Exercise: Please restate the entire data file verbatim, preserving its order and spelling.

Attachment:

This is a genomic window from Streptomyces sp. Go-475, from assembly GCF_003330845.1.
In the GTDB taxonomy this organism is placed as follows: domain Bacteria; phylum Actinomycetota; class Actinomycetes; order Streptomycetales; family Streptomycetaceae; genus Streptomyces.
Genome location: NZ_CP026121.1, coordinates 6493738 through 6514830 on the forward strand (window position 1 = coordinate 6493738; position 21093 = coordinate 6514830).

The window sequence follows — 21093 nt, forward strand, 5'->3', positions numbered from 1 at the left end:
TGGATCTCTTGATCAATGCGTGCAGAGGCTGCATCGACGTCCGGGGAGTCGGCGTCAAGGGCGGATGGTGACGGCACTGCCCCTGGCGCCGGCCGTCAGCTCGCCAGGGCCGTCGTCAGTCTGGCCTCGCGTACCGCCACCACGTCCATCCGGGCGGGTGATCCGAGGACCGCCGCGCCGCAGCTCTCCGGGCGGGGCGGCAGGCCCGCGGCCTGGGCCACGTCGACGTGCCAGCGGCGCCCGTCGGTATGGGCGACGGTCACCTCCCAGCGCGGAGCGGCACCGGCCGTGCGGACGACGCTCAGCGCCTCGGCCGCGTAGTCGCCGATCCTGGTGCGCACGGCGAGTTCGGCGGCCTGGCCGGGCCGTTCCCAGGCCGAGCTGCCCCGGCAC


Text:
This is a genomic window from Streptomyces sp. Go-475, from assembly GCF_003330845.1.
In the GTDB taxonomy this organism is placed as follows: domain Bacteria; phylum Actinomycetota; class Actinomycetes; order Streptomycetales; family Streptomycetaceae; genus Streptomyces.
Genome location: NZ_CP026121.1, coordinates 6493738 through 6514830 on the forward strand (window position 1 = coordinate 6493738; position 21093 = coordinate 6514830).

The window sequence follows — 21093 nt, forward strand, 5'->3', positions numbered from 1 at the left end:
TGGATCTCTTGATCAATGCGTGCAGAGGCTGCATCGACGTCCGGGGAGTCGGCGTCAAGGGCGGATGGTGACGGCACTGCCCCTGGCGCCGGCCGTCAGCTCGCCAGGGCCGTCGTCAGTCTGGCCTCGCGTACCGCCACCACGTCCATCCGGGCGGGTGATCCGAGGACCGCCGCGCCGCAGCTCTCCGGGCGGGGCGGCAGGCCCGCGGCCTGGGCCACGTCGACGTGCCAGCGGCGCCCGTCGGTATGGGCGACGGTCACCTCCCAGCGCGGAGCGGCACCGGCCGTGCGGACGACGCTCAGCGCCTCGGCCGCGTAGTCGCCGATCCTGGTGCGCACGGCGAGTTCGGCGGCCTGGCCGGGCCGTTCCCAGGCCGAGCTGCCCCGGCAC